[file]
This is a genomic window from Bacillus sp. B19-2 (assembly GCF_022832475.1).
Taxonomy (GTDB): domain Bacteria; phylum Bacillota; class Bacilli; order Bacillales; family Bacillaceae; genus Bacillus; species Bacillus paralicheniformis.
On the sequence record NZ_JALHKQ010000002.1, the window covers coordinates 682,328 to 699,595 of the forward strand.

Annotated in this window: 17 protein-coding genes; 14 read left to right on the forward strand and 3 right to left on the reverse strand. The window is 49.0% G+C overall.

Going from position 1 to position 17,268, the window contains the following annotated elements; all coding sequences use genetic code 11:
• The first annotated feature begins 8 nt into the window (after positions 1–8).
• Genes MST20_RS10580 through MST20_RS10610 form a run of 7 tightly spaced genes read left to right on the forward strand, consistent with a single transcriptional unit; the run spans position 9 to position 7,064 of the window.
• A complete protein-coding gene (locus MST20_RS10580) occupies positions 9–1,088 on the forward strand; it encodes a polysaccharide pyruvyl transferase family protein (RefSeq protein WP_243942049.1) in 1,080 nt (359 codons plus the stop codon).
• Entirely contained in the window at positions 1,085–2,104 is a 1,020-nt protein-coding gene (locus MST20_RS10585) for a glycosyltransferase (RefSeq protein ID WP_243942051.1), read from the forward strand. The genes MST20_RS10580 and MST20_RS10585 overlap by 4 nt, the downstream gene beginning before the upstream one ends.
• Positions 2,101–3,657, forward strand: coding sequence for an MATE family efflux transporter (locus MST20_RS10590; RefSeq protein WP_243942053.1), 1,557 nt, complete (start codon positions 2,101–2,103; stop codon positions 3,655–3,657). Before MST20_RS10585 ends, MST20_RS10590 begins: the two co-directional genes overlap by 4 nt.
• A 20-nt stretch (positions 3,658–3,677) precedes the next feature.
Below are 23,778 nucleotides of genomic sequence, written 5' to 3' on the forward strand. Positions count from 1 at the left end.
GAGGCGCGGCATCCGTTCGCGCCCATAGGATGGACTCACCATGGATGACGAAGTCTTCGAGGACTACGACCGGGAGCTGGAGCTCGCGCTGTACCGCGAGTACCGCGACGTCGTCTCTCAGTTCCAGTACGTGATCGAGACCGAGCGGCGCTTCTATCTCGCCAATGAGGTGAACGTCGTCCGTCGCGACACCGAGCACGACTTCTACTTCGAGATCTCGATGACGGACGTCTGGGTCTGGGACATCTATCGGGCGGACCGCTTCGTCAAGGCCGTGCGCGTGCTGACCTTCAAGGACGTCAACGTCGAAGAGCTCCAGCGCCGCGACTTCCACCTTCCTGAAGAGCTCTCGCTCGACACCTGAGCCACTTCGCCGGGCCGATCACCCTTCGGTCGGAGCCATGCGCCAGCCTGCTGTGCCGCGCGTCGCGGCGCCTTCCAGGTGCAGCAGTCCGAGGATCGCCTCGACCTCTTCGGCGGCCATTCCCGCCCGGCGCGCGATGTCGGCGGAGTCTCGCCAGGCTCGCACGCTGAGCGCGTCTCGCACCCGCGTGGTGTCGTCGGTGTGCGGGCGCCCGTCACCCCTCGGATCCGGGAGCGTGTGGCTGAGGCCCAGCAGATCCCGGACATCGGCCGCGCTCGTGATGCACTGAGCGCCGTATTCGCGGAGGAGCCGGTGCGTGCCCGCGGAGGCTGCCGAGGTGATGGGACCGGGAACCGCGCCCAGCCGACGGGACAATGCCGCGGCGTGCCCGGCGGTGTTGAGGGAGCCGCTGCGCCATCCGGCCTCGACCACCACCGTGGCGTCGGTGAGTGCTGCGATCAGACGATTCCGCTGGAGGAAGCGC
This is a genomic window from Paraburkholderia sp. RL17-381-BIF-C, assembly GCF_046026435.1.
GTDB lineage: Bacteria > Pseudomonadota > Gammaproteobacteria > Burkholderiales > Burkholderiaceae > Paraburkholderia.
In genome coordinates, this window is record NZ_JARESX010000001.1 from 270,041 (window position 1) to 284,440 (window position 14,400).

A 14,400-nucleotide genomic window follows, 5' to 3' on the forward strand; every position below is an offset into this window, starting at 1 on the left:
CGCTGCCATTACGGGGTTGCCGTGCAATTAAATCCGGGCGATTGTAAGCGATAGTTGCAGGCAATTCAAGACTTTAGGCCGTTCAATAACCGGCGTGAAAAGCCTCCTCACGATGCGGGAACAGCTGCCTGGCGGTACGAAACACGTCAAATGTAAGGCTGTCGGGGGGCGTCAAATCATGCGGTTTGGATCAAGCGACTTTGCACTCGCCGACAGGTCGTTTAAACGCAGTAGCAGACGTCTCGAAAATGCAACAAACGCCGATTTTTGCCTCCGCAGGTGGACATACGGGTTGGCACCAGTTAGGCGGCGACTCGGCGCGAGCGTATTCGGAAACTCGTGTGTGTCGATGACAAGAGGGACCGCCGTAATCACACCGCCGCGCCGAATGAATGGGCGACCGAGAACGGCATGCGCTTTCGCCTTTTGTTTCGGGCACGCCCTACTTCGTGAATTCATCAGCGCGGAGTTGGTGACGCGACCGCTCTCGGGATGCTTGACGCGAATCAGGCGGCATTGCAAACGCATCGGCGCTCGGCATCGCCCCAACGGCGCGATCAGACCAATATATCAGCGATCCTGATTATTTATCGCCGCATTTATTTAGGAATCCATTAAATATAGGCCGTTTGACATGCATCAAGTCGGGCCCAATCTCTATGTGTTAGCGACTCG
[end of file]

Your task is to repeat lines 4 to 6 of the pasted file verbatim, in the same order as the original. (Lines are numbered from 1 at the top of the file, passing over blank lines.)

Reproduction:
Annotated in this window: 17 protein-coding genes; 14 read left to right on the forward strand and 3 right to left on the reverse strand. The window is 49.0% G+C overall.

Going from position 1 to position 17,268, the window contains the following annotated elements; all coding sequences use genetic code 11:
• The first annotated feature begins 8 nt into the window (after positions 1–8).